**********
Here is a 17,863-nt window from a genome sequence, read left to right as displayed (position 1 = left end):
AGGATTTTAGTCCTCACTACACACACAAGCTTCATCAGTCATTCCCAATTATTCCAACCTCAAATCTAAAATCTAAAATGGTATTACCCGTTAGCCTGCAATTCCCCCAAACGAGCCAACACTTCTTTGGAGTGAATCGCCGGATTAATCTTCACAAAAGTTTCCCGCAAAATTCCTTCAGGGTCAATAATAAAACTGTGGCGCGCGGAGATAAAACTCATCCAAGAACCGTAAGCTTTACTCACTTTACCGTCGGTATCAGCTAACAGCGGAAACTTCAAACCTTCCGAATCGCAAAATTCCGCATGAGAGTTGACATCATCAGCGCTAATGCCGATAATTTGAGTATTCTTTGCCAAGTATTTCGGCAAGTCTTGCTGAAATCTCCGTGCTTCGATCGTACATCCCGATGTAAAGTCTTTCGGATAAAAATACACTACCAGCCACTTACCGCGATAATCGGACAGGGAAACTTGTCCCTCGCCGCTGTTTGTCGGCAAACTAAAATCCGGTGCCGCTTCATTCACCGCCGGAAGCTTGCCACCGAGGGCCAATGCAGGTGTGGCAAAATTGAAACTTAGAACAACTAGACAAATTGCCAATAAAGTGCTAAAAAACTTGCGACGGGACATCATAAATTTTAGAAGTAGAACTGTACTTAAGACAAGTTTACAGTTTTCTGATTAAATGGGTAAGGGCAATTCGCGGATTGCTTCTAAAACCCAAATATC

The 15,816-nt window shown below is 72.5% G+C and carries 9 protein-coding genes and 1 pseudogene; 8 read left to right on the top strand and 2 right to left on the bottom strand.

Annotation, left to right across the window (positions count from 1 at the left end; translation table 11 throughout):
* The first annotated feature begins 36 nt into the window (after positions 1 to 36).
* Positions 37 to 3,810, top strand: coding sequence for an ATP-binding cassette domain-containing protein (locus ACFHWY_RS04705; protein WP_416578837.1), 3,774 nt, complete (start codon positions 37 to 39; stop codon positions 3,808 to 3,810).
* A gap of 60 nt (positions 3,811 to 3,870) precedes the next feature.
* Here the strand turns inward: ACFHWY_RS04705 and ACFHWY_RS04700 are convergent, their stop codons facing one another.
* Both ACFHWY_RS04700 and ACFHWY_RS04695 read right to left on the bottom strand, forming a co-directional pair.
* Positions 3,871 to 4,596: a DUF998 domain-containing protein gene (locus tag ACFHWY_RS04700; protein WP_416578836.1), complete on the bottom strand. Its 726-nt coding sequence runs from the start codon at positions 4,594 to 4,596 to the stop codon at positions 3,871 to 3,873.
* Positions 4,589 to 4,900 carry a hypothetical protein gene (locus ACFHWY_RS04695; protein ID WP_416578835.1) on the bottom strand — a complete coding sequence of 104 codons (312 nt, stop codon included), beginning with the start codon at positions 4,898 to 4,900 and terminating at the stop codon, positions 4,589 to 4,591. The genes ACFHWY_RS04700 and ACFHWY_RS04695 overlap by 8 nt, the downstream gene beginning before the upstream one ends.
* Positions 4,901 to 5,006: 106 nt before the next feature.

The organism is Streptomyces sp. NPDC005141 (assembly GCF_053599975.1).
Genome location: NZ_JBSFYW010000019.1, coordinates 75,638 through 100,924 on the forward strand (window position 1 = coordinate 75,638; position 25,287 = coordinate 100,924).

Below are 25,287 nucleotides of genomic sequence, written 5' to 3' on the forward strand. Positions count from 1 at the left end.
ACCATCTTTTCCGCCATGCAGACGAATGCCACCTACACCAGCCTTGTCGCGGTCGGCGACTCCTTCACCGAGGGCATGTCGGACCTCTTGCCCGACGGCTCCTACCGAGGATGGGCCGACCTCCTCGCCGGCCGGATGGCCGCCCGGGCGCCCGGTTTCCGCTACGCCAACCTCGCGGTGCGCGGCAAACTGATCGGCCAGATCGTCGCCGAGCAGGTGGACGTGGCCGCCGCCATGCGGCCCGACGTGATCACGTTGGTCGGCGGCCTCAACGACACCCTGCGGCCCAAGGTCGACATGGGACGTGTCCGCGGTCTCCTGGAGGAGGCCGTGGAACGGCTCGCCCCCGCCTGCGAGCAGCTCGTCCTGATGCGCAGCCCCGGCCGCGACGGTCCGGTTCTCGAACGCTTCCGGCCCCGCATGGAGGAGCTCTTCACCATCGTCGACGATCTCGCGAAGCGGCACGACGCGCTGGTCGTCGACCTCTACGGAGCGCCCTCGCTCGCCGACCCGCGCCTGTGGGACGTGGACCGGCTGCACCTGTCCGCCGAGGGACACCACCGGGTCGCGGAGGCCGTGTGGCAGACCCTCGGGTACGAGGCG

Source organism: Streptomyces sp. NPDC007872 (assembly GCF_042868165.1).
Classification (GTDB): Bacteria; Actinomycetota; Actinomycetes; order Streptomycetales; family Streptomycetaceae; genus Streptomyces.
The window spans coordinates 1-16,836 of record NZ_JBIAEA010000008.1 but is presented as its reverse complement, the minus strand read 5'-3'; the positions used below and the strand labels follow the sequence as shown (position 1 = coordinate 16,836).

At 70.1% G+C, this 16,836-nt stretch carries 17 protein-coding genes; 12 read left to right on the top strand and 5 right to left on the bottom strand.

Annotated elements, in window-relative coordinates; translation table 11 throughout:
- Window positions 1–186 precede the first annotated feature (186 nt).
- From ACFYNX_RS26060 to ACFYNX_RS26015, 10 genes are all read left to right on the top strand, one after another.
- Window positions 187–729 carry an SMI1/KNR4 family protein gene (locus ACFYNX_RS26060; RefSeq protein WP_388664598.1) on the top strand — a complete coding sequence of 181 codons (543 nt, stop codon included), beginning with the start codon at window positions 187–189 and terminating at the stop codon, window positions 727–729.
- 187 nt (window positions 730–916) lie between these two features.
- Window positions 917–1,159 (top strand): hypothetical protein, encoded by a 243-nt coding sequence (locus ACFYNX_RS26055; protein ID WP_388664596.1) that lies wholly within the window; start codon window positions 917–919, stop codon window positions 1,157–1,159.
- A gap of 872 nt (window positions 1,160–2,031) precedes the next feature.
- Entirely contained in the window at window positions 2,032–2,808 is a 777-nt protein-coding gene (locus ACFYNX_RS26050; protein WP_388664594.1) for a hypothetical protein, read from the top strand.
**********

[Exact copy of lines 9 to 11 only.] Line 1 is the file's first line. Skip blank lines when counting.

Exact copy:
* Both ACFHWY_RS04700 and ACFHWY_RS04695 read right to left on the bottom strand, forming a co-directional pair.
* Positions 3,871 to 4,596: a DUF998 domain-containing protein gene (locus tag ACFHWY_RS04700; protein WP_416578836.1), complete on the bottom strand. Its 726-nt coding sequence runs from the start codon at positions 4,594 to 4,596 to the stop codon at positions 3,871 to 3,873.
* Positions 4,589 to 4,900 carry a hypothetical protein gene (locus ACFHWY_RS04695; protein ID WP_416578835.1) on the bottom strand — a complete coding sequence of 104 codons (312 nt, stop codon included), beginning with the start codon at positions 4,898 to 4,900 and terminating at the stop codon, positions 4,589 to 4,591. The genes ACFHWY_RS04700 and ACFHWY_RS04695 overlap by 8 nt, the downstream gene beginning before the upstream one ends.